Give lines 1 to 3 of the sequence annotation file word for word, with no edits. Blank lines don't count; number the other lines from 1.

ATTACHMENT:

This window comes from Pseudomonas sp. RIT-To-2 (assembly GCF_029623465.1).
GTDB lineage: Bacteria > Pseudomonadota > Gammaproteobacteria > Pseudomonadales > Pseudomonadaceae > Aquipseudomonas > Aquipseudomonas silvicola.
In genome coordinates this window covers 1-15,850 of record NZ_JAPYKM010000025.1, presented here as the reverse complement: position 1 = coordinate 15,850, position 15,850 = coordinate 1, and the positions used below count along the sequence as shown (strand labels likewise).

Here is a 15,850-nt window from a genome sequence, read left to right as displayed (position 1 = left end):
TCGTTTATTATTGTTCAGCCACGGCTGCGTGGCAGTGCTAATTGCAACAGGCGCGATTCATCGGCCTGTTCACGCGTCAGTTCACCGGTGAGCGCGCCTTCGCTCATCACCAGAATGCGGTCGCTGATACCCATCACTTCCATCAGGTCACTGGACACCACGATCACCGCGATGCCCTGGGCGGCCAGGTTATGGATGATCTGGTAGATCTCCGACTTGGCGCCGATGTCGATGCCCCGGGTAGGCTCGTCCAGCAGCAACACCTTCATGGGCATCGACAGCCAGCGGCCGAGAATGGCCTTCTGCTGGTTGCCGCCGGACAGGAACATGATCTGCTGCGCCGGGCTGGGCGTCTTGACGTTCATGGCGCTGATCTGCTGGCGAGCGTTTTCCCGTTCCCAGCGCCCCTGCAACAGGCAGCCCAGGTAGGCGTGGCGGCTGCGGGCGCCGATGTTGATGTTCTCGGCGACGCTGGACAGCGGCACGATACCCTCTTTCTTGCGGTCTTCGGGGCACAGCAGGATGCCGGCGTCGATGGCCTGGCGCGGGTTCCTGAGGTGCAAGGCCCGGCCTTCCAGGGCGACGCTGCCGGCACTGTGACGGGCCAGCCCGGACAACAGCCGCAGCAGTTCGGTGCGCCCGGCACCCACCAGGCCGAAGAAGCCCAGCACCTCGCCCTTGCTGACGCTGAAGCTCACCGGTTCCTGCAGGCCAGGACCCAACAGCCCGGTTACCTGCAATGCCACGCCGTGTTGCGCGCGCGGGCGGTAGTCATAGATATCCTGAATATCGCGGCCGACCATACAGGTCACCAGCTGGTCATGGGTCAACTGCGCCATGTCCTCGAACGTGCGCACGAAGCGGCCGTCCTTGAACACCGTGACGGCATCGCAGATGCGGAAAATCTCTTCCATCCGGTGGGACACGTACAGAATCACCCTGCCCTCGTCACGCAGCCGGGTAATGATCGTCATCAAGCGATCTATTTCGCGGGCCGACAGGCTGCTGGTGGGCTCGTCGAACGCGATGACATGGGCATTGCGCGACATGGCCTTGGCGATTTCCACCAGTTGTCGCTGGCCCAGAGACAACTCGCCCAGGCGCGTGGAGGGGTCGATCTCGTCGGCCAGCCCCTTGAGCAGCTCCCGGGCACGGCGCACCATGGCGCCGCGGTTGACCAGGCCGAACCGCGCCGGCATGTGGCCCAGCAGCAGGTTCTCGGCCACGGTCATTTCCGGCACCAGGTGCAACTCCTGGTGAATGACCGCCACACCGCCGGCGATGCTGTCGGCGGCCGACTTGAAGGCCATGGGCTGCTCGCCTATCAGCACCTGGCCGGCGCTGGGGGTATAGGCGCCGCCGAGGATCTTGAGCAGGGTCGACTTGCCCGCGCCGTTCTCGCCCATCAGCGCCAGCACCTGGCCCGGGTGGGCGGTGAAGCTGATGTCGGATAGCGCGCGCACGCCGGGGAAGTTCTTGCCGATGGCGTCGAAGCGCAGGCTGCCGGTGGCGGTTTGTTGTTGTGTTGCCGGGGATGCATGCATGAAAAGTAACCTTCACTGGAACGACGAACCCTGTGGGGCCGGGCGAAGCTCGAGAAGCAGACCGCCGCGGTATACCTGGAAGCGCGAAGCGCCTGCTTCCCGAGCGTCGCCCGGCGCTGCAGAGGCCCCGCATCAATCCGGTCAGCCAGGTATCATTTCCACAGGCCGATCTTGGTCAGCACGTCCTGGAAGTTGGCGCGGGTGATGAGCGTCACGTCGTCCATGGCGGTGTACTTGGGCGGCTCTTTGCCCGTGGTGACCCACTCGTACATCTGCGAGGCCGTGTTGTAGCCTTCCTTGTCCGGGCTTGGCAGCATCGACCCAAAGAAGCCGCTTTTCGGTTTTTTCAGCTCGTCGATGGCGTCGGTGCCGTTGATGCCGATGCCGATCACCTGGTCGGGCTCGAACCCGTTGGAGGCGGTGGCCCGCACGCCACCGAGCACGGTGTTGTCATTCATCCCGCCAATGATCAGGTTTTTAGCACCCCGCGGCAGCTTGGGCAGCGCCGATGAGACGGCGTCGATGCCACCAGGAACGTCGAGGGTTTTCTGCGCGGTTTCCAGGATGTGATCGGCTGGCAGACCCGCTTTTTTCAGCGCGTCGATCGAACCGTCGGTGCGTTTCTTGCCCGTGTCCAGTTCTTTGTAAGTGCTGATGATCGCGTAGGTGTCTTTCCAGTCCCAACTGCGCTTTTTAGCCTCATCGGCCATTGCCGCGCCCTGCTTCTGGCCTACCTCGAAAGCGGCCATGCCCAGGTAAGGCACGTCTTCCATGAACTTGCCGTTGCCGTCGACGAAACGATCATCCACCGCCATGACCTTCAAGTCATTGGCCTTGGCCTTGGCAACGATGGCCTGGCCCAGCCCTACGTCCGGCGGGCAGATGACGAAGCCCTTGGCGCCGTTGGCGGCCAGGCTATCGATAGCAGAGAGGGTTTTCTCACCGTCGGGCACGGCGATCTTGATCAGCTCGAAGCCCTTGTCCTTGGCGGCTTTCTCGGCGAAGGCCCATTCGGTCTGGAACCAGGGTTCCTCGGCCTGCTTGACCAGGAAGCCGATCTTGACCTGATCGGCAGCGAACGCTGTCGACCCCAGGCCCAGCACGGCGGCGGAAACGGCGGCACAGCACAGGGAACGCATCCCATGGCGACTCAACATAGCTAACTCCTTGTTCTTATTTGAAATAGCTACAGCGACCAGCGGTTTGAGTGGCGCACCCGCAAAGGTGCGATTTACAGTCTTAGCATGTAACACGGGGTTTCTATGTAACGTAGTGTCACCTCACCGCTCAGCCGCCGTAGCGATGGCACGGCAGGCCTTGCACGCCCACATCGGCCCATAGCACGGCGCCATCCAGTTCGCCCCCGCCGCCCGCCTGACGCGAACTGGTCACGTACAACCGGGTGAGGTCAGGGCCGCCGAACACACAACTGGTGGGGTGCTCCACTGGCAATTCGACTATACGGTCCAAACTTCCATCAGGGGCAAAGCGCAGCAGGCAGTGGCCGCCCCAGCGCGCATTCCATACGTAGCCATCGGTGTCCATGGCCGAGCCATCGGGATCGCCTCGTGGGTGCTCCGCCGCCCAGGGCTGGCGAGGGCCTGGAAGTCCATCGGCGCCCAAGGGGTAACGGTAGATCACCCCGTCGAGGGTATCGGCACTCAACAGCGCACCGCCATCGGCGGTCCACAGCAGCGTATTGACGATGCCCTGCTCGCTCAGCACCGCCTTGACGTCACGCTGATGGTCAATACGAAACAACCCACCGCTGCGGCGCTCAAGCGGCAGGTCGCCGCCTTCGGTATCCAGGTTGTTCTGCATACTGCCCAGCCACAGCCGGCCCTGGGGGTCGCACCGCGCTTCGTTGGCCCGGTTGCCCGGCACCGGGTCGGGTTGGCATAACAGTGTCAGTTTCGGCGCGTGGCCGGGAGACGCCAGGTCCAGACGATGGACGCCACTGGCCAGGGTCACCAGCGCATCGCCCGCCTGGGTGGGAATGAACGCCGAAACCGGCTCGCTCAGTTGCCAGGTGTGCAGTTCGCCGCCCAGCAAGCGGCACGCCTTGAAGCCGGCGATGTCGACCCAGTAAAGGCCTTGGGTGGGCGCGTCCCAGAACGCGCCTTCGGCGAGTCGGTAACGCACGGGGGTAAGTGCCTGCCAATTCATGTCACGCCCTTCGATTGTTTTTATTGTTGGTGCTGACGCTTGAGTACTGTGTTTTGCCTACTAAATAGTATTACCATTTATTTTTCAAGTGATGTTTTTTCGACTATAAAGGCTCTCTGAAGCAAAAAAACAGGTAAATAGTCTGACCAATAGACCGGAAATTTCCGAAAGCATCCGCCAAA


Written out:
This window comes from Pseudomonas sp. RIT-To-2 (assembly GCF_029623465.1).
GTDB lineage: Bacteria > Pseudomonadota > Gammaproteobacteria > Pseudomonadales > Pseudomonadaceae > Aquipseudomonas > Aquipseudomonas silvicola.
In genome coordinates this window covers 1-15,850 of record NZ_JAPYKM010000025.1, presented here as the reverse complement: position 1 = coordinate 15,850, position 15,850 = coordinate 1, and the positions used below count along the sequence as shown (strand labels likewise).